But for the sake of flow, I am going to delay talking about Plutarch and Shakespeare for a few days while we finish up the categories which include memorizing.
You can see that I made poetry a question in the title. This is because it is sometimes controversial. Some people do not like poetry which makes them quick to underestimate its value.
Some people think it has some value but that the time spent memorizing poetry would be better spent memorizing more useful information.
To the first group I say, do not let your own lack of love of poetry cause you to dismiss it. I am almost convinced that poetry may be the most important thing we do in our homes apart from those things which draw us to Christ such as Bible study. Still we do not want to be guilty of separating the sacred and secular. Poetry can draw us to Christ too and it can draw us to our fellow men. It can open our eyes to the world around us.
Poetry is a way of seeing.
It is the highest form language takes and it requires a level of thinking that cannot easily be taught. It must be caught. As your children hear and hear and hear poetry they will gradually begin to think in the form of connections or metaphors. I have heard it said that a genius is someone who makes connections that other people miss. The more connections a person can make between seemingly unlike things the more the world opens up to them. Poetry is almost our only tool for teaching this kind of thinking. It is far more valuable to memorize poetry than to memorize lists of information. In fact, when in doubt, err on the side of poetry.
There are many ways we can introduce poetry into our homes. Some ways will include memory and some will just involve hearing. Poetry is perfect for memorization because the lessons it has for us come slowly.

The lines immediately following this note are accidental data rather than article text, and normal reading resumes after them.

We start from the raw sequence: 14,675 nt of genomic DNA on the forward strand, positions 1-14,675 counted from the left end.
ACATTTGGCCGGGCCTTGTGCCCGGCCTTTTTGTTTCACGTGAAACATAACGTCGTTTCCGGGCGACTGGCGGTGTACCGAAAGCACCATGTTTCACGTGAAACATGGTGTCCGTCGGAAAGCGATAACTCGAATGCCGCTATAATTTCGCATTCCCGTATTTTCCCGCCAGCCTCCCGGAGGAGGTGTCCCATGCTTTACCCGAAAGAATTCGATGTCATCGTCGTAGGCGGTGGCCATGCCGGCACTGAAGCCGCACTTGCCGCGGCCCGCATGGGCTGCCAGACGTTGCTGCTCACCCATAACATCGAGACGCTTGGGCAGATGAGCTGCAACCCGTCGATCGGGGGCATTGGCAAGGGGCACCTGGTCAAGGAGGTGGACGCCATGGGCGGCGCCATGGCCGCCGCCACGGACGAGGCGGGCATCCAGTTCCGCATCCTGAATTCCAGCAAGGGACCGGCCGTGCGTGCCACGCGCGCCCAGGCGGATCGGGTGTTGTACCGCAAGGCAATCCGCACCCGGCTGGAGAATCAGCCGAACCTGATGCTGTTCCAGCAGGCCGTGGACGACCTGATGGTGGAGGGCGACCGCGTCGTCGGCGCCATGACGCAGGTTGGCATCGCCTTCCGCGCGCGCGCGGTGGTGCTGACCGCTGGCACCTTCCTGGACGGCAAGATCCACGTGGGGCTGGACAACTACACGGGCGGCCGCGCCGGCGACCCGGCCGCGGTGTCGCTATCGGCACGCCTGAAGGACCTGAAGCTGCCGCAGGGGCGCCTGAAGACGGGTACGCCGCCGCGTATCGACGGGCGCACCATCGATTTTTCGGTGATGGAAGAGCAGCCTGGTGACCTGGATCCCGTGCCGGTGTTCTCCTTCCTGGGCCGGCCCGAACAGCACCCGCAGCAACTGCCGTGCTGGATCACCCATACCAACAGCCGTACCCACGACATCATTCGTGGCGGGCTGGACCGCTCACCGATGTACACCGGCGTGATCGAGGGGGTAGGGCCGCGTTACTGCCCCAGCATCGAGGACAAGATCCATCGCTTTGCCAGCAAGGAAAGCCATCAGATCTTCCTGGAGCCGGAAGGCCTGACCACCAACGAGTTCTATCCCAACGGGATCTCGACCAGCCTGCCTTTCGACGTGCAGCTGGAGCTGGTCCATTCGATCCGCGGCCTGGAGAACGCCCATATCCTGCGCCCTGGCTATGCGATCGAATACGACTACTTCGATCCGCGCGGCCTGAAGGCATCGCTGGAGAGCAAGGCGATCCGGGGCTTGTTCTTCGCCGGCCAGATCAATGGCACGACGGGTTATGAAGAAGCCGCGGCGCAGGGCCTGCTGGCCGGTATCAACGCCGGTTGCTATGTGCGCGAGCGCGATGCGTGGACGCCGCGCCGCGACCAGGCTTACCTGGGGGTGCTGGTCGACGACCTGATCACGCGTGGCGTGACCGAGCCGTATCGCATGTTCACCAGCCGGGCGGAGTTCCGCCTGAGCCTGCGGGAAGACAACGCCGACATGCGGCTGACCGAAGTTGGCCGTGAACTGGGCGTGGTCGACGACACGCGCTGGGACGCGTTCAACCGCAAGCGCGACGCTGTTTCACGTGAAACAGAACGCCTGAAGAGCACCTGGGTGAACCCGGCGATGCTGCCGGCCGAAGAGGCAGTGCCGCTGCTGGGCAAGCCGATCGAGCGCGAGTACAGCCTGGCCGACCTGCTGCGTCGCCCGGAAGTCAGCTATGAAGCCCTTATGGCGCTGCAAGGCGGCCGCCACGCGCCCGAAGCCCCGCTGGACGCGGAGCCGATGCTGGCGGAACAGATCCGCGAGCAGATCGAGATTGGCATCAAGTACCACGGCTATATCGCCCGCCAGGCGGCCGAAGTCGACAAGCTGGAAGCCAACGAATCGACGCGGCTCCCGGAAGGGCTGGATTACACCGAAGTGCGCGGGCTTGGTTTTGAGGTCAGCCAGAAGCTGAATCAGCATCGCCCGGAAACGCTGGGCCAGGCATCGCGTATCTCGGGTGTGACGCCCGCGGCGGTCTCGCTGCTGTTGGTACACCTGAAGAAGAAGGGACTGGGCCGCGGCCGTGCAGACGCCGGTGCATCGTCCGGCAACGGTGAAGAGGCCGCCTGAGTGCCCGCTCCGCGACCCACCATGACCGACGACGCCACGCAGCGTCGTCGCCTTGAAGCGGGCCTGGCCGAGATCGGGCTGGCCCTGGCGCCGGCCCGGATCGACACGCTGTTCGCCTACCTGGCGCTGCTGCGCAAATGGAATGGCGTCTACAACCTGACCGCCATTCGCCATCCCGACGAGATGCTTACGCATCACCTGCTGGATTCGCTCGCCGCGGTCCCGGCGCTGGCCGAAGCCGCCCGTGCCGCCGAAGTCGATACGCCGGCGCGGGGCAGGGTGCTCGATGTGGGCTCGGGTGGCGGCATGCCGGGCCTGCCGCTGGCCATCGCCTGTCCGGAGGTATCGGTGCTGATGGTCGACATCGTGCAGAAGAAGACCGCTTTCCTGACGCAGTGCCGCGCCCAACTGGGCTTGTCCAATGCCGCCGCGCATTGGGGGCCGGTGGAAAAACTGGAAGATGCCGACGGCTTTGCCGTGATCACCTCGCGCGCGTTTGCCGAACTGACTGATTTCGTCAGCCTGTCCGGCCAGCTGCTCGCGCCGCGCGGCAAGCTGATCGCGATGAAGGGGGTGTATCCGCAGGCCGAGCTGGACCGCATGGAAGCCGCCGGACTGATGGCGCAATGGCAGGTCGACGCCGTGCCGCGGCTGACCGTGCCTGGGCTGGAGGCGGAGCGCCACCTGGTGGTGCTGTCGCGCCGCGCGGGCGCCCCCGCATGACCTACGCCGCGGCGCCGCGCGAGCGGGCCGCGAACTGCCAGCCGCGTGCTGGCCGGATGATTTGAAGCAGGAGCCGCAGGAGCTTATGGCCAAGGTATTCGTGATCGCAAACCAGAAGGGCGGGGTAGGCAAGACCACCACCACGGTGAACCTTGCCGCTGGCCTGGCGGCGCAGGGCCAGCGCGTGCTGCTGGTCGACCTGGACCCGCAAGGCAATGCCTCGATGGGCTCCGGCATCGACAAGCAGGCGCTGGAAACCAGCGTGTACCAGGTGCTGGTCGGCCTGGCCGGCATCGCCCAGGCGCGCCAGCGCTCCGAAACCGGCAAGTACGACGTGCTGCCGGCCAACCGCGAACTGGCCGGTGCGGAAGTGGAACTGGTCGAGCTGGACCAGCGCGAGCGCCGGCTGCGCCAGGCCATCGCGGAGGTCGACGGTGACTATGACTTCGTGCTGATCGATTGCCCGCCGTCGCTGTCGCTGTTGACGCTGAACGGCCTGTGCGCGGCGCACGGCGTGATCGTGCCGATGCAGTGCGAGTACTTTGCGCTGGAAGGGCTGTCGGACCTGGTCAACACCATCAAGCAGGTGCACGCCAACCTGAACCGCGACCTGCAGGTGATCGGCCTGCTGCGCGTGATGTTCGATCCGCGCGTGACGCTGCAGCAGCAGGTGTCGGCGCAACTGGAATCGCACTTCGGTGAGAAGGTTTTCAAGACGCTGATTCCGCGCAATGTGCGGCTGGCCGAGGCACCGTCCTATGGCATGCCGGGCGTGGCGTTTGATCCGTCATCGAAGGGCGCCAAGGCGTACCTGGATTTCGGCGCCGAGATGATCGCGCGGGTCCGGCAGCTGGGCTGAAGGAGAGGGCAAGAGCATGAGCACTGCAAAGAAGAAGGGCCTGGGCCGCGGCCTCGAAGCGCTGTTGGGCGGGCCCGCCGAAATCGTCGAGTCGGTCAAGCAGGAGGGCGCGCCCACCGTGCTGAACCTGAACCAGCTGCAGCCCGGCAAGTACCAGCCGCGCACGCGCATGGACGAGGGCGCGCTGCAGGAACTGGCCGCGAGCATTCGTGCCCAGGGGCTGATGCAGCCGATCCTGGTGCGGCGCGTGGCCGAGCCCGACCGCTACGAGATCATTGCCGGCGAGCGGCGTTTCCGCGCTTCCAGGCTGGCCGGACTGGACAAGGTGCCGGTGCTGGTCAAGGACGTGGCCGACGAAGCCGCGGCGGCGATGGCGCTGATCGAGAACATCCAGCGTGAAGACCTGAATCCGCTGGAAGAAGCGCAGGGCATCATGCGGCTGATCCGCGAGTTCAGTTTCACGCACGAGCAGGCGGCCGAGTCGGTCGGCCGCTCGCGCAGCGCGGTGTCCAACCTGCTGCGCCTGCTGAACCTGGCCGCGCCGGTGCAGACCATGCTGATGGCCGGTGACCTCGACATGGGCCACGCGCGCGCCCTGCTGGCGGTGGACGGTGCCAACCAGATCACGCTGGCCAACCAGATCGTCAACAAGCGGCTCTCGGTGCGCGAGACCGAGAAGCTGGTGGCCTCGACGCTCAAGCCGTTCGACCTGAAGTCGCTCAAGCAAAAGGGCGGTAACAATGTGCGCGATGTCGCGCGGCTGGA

Often the first time we read a poem it is gibberish to us but as we read it day after day after day it slowly begins to make sense and come alive. We slowly begin to see what the poet is sharing. It is magic. Pure magic.
This is why I recommend reading the same poem for weeks on end when memorizing it. We are going for quality not quantity. It is OK to talk about a few elements of the poem at first but I would keep it to a minimum. Don't steal all the 'ahas' from your children. After you have read the poem for a week or so then start asking your children what they think it means and maybe discuss some of the vocabulary. Maybe just bring up one word a day to discuss or one metaphor or none.
This is the best way to spend time with a poem, over a few weeks. But poetry has other values and other lessons to teach us that aren't quite so in depth. It can teach us to feel rhythm or meter. It can teach us to grasp for meaning.
Therefore, we approach poetry each day in 3 ways. First we listen to the poem we are memorizing, every day for weeks. Then each day we review one poem from the past. Finally, I read a poem and we talk about the author and the rhyme scheme and what we can from just that reading. This is like a short calisthenic to work the metaphoric muscles. This daily reading will not help us get to know a certain poem but it will help us become people who think poetically. The key to this kind of learning is to avoid overkill. Don't tear the poem apart, just look for delights.
I will try to give an example of how to do this in a future post along with suggested resources.
Suggestion of the Day for Morning Time Memory:
Sonnet on His Blindness by John Milton
When I consider how my light is spent,
Ere half my days, in this dark world and wide,
And that one talent which is death to hide,
Lodged with me useless, though my soul more bent
To serve therewith my maker, and present
My true account, lest he returning chide,
Doth God exact day-labour, light denied?
I fondly ask; but Patience to prevent
That murmur, soon replies, God doth not need
Either man's work or his own gifts, who best
Bear his mild yoke, they serve him best, his state
Is kingly. Thousands at his bidding speed
And post o'er land and ocean without rest:
They also serve who only stand and wait.